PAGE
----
BALTIMORE (WJZ) -- State police say there's a new way drunk drivers are getting around their DUI checkpoints. They download detours on their cell phones. Now the state wants to keep the software away from drivers.
Gigi Barnett has more.
Smart phone technology can be a driver's dream. It has GPS features for directions and if there's trouble, cell phones have quick-dial emergency buttons.
But now, Google and Apple have a cell phone software that pinpoints exactly where police have set up DUI checkpoints. Maryland's Attorney General, Doug Gansler, wants it off the market.
"It's much like giving a robber a key and the alarm pad code to go rob a bank on a map. It's just not appropriate, it doesn't help society and people die as a result," he said.
State police agree; they want the app nixed, too.
According to their figures, more than 24,000 drunk drivers are arrested in Maryland every year. Officers fear the software will stall their success.
"We work very hard to keep our highways safe and to identify and arrest drunk drivers out there. It's not something we want to see," said State Police spokesperson Greg Shipley.
Gansler admits that the app isn't illegal and it's protected under the First Amendment, but he says that hasn't stopped him from writing Google and Apple asking them to stop making the app available to drivers.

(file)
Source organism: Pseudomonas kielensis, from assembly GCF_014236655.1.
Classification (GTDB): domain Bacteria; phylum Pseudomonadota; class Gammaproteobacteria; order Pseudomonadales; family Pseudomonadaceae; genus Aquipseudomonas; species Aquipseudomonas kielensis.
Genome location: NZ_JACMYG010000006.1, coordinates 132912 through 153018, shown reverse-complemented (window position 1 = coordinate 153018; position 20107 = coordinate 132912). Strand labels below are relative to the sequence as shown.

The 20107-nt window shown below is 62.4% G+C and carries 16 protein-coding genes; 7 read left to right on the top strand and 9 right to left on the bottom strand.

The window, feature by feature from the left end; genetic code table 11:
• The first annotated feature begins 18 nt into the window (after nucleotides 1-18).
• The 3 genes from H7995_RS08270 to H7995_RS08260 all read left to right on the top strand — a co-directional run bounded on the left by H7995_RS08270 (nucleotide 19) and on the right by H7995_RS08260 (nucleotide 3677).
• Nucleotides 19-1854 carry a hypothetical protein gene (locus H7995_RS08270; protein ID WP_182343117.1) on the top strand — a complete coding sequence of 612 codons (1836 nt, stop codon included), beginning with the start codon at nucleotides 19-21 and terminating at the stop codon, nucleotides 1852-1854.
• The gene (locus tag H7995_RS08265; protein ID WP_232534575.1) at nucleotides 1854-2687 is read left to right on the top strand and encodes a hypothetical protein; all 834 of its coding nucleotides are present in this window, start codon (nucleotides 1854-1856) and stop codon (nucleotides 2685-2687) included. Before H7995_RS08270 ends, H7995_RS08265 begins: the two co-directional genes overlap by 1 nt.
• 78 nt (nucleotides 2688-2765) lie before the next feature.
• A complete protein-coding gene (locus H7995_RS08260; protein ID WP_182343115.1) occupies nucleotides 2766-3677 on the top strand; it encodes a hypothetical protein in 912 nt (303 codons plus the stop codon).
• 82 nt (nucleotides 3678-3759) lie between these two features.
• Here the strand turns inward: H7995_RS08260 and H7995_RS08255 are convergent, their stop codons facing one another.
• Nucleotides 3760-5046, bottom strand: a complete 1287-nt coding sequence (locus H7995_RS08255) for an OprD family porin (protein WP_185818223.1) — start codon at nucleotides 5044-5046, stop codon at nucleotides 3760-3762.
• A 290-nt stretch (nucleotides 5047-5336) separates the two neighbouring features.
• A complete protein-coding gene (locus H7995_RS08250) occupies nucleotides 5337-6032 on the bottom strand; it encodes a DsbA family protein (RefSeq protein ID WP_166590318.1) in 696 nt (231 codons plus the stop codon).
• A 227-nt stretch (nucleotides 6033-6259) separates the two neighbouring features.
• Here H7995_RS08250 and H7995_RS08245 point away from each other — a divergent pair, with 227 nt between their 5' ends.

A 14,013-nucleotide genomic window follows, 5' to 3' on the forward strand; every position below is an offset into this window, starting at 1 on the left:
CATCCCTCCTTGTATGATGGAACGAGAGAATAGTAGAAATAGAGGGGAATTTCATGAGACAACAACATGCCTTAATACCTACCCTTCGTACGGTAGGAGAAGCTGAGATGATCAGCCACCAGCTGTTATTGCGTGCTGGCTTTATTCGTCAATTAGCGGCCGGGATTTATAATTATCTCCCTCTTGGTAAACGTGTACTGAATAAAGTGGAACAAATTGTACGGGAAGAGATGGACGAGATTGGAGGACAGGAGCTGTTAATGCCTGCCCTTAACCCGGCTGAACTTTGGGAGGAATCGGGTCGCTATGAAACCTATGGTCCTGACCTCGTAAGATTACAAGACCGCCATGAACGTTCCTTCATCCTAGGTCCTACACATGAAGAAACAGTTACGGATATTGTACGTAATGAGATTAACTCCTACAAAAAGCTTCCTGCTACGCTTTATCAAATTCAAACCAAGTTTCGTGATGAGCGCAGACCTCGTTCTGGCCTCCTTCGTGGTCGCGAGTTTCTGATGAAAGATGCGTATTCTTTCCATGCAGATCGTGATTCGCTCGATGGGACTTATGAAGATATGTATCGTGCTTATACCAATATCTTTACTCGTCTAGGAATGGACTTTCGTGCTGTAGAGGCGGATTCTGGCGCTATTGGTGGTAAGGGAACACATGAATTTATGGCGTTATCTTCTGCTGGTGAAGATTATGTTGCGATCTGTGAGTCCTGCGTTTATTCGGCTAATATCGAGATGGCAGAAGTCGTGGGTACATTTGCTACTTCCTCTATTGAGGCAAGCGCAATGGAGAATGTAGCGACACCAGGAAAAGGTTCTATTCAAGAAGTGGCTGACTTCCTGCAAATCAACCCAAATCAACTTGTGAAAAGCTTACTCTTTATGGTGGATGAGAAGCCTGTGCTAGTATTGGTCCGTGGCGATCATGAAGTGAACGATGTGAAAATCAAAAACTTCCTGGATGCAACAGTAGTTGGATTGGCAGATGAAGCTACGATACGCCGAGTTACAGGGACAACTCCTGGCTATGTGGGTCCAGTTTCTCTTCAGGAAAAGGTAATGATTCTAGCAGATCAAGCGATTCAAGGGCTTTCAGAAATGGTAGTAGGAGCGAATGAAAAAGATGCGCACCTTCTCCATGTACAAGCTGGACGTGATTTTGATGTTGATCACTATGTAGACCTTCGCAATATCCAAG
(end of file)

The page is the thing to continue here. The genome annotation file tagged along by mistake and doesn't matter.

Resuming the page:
"All we're doing it saying you have a corporate responsibility not to help people avoid getting caught for committing crimes," Gansler said.
Maryland isn't alone in the fight to remove the application. Other states, like Delaware, have written the software's makers, too. Some drivers say downloading it is out of the question.
"That's a very stupid idea. It's the same thing with radar detectors, you shouldn't have them," said driver Christine Cordell.
In addition to Maryland and Delaware's Attorney Generals, several U.S. senators are also asking the app makers to stop selling it in their online stores.
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